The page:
Two reviewers (DJ and RM) independently extracted data onto a computer spreadsheet, with discrepancies resolved by consensus. Extracted data included first author, year of publication, type of intervention and control group, number of patients, patient characteristics and duration of follow-up. The primary outcomes were all-cause mortality and major bleeding, as defined by the study protocol. Secondary outcomes were risk of intracranial haemorrhage (ICH) and recurrent embolism. The occurrence of these outcomes was abstracted according to the intention-to-treat population for individual trials. The outcomes data from the first available time point identified as a primary end point from each trial were incorporated into our primary analysis. Each study was graded for potential bias into low, high and unclear according to the Cochrane Collaboration handbook.10

Data synthesis and analysis

Separate meta-analyses of direct evidence only (pairwise meta-analyses) were performed using DerSimonian and Laird random-effects model to estimate pooled ORs and 95% CIs.11 Forest plots were created for each outcome. When there were no events in one treatment group, we used a 0.5 continuity correction. Heterogeneity was assessed using the estimated between-study variance (τ2), Cochran χ2 test and the I2 statistic.12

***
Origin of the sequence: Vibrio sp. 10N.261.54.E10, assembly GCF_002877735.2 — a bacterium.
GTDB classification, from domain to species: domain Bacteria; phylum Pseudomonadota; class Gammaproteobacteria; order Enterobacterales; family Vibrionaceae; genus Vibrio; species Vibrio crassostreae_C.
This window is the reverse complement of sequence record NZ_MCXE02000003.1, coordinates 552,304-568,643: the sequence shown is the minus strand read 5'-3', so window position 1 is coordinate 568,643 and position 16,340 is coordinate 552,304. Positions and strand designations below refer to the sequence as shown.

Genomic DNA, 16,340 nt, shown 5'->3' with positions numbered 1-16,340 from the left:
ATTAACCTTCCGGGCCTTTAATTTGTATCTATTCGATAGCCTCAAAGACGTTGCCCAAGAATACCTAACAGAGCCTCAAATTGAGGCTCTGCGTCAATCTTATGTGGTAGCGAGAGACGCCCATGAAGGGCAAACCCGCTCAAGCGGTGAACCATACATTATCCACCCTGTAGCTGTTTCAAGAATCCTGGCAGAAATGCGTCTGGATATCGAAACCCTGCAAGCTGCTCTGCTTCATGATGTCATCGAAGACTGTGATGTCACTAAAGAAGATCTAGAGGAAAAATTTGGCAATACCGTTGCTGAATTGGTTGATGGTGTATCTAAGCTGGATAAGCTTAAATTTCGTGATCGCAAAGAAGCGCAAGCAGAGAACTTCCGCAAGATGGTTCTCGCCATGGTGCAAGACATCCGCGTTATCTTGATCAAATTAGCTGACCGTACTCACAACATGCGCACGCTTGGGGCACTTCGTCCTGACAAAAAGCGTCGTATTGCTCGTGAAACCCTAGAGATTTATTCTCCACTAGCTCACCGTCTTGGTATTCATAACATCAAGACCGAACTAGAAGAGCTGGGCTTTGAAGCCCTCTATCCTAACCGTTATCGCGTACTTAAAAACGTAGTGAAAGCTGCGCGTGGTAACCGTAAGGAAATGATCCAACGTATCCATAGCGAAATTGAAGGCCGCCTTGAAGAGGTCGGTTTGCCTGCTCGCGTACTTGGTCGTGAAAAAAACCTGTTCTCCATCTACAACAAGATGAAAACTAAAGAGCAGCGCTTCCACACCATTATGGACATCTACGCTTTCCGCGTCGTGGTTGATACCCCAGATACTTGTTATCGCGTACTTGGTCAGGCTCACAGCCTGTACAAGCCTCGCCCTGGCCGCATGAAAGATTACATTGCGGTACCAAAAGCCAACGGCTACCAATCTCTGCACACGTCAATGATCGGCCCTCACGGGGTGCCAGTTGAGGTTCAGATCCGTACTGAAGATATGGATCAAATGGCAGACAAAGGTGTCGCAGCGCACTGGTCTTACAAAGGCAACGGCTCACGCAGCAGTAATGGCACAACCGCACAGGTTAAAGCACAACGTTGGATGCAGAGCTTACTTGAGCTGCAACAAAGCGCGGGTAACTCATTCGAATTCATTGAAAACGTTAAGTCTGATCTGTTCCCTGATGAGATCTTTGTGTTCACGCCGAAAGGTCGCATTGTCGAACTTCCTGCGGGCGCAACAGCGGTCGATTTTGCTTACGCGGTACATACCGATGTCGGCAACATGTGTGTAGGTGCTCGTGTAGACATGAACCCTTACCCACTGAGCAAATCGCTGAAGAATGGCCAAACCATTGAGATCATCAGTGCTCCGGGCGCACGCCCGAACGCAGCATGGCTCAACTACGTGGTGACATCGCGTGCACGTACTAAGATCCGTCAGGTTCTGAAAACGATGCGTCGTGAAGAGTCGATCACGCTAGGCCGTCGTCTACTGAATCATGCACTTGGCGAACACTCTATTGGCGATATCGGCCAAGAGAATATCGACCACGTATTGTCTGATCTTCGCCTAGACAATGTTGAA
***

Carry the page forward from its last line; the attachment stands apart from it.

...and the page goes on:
Because there are few trials making head-to-head comparisons between recanalisation procedures, we performed a network meta-analysis. Unlike traditional meta-analyses, this method has the advantage of allowing trials comparing recanalisation procedures with some other common treatment (eg, placebo) to be incorporated into the analysis, thus increasing power and enabling a better comparison of recanalisation therapies to be made.13 We used multivariate, random-effects meta-regressions to perform each analysis using the network family of commands in Stata.14 We evaluated inconsistency between direct and indirect sources of evidence by comparison of the fit and parsimony of consistency and inconsistency models and by calculation of the difference between direct and indirect estimates of a specific treatment effect (‘loop-specific approach’). The relative ranking of recanalisation interventions on primary and secondary outcomes was presented as their surface under the cumulative ranking curve (SUCRA) probabilities, which represent their likelihood of being ranked best.15 In this study, higher SUCRA scores reflect lower associated all-cause mortality and bleeding events. We estimated the probability of each treatment being the best by averaging 10 000 Monte Carlo replications. The level of statistical significance was set at P<0.05 and all statistical tests were 2-sided.